Should College students be paying for internships?

News Editor Katie Brenzel is distressed by her lack of funds due to her internship expenses. (Tim Lee/Photo Editor)
News Editor Katie Brenzel is distressed by her lack of funds due to her internship expenses. (Tim Lee/Photo Editor)

Students are being cheated.

As a journalism student, I understand and appreciate the value of internships. They are a great opportunity to make connections, and there is no better way to learn a trade than by actually doing it. I get it.

However, here at the College, journalism students are essentially paying to work for free. Let’s face it, most internships are unpaid during the year, especially given the desperate condition of printed media. Though the internship replaces a four-credit class, tuition remains the same as if the student were enrolled in four classes on campus.

Sure the College is close to Philadelphia. Even New York is a viable commute if you’re unusually ambitious or insane. But driving or traveling to these locations a few days a week, exhausts both you and your wallet.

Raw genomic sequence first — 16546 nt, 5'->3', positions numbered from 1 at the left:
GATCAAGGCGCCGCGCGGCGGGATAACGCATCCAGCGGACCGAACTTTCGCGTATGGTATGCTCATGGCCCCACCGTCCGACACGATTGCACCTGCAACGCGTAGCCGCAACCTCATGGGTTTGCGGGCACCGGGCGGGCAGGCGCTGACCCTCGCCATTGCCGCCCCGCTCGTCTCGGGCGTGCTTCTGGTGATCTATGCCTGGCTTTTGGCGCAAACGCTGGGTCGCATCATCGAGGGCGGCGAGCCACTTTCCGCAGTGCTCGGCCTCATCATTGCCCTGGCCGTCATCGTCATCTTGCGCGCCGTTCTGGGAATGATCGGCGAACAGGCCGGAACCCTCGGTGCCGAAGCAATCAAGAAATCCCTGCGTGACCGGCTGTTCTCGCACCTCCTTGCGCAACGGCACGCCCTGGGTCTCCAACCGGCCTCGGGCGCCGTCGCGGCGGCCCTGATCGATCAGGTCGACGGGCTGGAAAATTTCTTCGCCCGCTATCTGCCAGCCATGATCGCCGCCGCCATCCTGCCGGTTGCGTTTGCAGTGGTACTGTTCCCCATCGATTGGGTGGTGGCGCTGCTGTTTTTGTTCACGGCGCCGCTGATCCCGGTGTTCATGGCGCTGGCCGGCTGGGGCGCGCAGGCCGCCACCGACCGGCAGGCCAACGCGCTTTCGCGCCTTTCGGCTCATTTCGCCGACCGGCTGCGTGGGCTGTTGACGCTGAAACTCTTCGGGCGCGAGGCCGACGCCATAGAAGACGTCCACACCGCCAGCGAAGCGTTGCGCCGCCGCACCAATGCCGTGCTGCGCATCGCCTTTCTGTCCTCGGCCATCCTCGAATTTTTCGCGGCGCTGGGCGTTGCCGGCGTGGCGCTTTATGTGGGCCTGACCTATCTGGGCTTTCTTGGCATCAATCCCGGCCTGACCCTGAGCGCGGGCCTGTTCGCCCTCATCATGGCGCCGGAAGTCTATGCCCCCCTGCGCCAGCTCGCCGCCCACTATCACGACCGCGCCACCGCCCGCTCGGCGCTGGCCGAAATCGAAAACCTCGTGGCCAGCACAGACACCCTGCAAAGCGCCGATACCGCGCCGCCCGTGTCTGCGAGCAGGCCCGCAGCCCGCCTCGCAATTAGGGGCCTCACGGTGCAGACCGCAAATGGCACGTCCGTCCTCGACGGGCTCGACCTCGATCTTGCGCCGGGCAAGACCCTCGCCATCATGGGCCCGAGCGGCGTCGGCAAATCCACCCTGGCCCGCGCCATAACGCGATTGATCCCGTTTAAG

So, not only are you paying regular tuition, but also you’re constantly paying for gas to get to an internship that is supposedly equivalent to a class, which you’d otherwise be able to roll out of bed and arrive to in pajamas.

But hey, who can put a price on experience?

I can.

Two hundred hours of unpaid work, while it is hopefully valuable, is a tremendous dedication of time. If the College provided transportation to internships, perhaps four credits would be an appropriate compensation for work.

Because that is most likely impossible — though entertaining images of the loop bus escorting me to Philadelphia is comical—the College should consider compensating students further or lessen the requirements expected.

A discount in tuition to account for traveling expenses would be acceptable. Even adding a credit or two for the 200 hours of forced labor would be helpful.

Though students have an option to fulfill their internship requirement during the summer, it is with the unfair assumption that students live in or near a location with opportunities available. Let’s say you live in a town unreasonably far from the city, with no mode of public transportation.

Or the opportunities located nearby don’t comply with the requirements of the internship, and are slightly terrible. For many this may sound like an exaggeration, in which case, you clearly haven’t been to Sussex County.

Between commuting, classes and any campus activities you’re able to squeeze in, additional employment will guarantee you a nervous breakdown. So how do you pay to travel to work for free? Who cares, at least you have four credits you’d get anyway by showing up to class once in a while.